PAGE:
• You experience weakness of mouth or eye movement.

  • You develop a dry or irritated eye on the same side as the operation.

  • You develop a hoarse voice, or difficulty chewing or swallowing.

  • You develop difficulty breathing or noisy breathing.

  • You have any adverse reactions to prescribed medication.

 
Intra-oral Surgery

Post-operative Instructions:

  • You are free to eat anything you feel you can get down.

  • Pain is expected and is known to be severe. The worst day is usually about day five post-op. Regular paracetamol and nurofen is the mainstay of pain relief and should be taken four times per day for the first week.

  • Adequate hydration and fluid intake is more important than managing solids in the first week post-op.

  • Topical anaesthetic gel such as Bonjela can be useful for pain management if the surgical site is towards the front of the mouth or under the tongue.

  • If antibiotics are prescribed following surgery, please complete the course unless side effects are noted, in which case cease and contact Mr Gordon.

  • Stay within one hour of the hospital where your surgery was performed for 2 weeks post-operatively to allow for the possibility of a post-operative bleed.

  • Avoid heavy lifting or physical activity for ten days.


What to Expect:

  • Pain as described above.

  • A white eschar covers the surgical site and is normal. It is not pus and does not mean that there is an infection


Contact the rooms or Mr Gordon if:

  • There is a sudden flow of fresh blood from the mouth.

  • Worsening pain, not controlled by over-the counter pain relief and making oral intake impossible.

  • Any reactions to prescribed medications

 
Panendoscopy Surgery

Post op instructions:

  • Voice rest is recommended. This involves not raising the voice or whispering. Speaking for short times is fine, using a normal voice.

  • Please take anti-reflux medication if prescribed, even if you do not usually experience acid reflux. Other anti-reflux measures include having a small evening meal, avoiding alcohol and not smoking. You should aim to retire to bed feeling slightly hungry.


What to expect:

  • Your voice may be hoarse for several weeks following surgery, with gradual improvement over that time.

  • Discomfort on the muscles of the jaw and throat, or upper teeth is common following panendoscopy, and should respond to simple over-the-counter pain relief.

  • It is not unusual to expectorate a small quantity of blood for a few days following surgery.


Contact the rooms of Mr Gordon or present to an emergency department if:

  • You have steadily worsening pain, bleeding or voice deterioration.

  • You develop noisy or difficult breathing.

  • You have any adverse reaction to prescribed medication.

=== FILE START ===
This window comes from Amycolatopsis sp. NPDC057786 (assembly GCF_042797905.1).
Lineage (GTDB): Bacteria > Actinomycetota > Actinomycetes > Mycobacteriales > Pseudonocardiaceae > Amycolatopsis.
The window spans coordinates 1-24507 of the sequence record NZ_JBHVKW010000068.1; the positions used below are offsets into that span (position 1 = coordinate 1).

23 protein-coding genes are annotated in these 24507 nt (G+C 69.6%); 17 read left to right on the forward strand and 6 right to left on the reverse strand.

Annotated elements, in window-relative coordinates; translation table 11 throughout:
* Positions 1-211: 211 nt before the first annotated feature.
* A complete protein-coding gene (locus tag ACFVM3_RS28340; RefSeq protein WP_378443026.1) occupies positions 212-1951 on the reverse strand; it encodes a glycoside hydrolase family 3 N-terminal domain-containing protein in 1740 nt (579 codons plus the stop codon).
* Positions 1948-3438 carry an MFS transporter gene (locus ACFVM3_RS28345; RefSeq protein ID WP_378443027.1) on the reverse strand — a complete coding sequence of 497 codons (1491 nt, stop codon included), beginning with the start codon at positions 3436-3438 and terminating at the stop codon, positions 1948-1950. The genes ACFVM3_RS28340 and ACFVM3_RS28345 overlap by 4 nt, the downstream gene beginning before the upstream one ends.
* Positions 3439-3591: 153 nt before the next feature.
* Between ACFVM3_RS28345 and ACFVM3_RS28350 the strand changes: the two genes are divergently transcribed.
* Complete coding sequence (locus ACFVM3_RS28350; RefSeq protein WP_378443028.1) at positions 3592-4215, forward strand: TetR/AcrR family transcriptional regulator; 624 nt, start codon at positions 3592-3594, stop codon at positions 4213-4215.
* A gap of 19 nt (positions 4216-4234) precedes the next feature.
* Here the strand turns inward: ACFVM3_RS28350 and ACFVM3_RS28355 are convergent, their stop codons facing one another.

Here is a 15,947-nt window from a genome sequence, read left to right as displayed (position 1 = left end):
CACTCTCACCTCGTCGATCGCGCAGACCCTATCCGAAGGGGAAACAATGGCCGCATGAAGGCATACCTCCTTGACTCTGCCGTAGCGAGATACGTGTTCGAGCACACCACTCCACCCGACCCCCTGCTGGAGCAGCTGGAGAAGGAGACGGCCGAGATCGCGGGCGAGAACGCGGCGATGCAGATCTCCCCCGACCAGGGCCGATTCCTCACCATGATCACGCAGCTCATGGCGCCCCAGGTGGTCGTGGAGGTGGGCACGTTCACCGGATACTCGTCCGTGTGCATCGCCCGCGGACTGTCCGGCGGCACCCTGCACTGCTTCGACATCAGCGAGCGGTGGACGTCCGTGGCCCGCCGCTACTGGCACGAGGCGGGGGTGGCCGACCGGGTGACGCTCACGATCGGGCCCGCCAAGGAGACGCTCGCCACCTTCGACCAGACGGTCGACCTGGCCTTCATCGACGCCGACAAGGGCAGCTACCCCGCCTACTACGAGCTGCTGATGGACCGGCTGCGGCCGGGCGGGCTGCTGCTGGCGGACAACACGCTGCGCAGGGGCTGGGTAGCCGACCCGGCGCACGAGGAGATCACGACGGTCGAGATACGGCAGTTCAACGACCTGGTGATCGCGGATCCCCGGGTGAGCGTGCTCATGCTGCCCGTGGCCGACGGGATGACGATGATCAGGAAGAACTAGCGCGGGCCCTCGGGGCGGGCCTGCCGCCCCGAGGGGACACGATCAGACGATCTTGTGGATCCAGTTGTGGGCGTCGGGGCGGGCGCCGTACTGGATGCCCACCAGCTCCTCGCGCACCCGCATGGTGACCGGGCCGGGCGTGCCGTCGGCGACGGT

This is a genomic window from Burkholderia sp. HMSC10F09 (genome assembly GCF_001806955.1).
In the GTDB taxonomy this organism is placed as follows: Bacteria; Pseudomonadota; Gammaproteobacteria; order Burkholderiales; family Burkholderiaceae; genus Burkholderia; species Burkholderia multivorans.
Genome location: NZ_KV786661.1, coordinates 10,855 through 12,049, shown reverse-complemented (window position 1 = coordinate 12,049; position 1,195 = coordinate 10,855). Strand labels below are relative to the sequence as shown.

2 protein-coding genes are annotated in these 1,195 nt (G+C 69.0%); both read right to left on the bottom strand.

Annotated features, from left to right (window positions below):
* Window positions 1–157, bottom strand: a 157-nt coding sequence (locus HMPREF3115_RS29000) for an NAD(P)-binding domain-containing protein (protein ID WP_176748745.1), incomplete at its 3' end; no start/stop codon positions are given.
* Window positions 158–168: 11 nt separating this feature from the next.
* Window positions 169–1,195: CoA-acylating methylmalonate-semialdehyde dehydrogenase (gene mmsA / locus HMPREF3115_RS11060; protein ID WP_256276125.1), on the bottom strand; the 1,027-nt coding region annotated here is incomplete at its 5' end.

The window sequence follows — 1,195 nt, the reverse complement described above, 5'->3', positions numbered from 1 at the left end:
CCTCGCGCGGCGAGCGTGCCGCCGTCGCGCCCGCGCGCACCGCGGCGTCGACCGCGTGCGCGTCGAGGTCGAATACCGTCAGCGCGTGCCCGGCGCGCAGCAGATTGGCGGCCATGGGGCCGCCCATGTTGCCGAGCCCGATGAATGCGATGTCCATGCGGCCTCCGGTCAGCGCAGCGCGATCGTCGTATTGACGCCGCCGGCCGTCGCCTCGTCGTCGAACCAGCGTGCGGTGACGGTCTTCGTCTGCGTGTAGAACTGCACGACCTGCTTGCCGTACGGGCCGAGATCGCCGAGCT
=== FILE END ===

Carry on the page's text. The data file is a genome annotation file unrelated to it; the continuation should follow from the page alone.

Surgery for Skin Lesions

Post-operative Instructions:

  • The dressing over the operative site consists of an antiseptic wad tied down with silk sutures. This is to keep the skin graft in contact with the underlying tissues in order to "take" over the next week. Please don't remove or interfere with this dressing and avoid wetting it.

  • The skin graft donor site is usually closed as a straight line with dissolving sutures. The dressing over this can be removed on day 3 and the suture line gently washed.

  • If on Warfarin or other blood thinners, these can be taken the day following the procedure.

  • Take any antibiotic as directed and please complete the course unless there is a serious adverse reaction.


What to Expect:

  • Mild redness and discomfort are normal and should resolve over the coming week, getting better with each day.

  • The edges of the wound can sometimes ooze a little blood, especially if Aspirin or blood-thinners are being taken.


Contact the rooms or Mr Gordon if:

  • Some redness, swelling or mild discomfort is normal but if the area develops a throbbing pain with spreading redness, or discharge of pus then it may be infected and advice should be sought.

  • The dressing over the graft is dislodged.

  • There is a dark swelling under the graft or at the donor site which looks like a raised bruise.

 
Septum and Sinus Surgery

Post-operative Instructions:

  • Avoid nose-blowing for one week following surgery until reviewed by Mr Gordon in the rooms. Do not fly for 2 weeks.

  • Sneeze with the mouth open.

  • Use a sinus rinse (atomised sprays are not sufficient) such as Nasal FLO (available over the counter in pharmacies) twice a day at least. Best used in the shower. Bend over and tilt the head to one side, allowing the fluid to wash up the uppermost nostril and drain out the lower one. Repeat for the other side. Some blood-stained material is to be expected.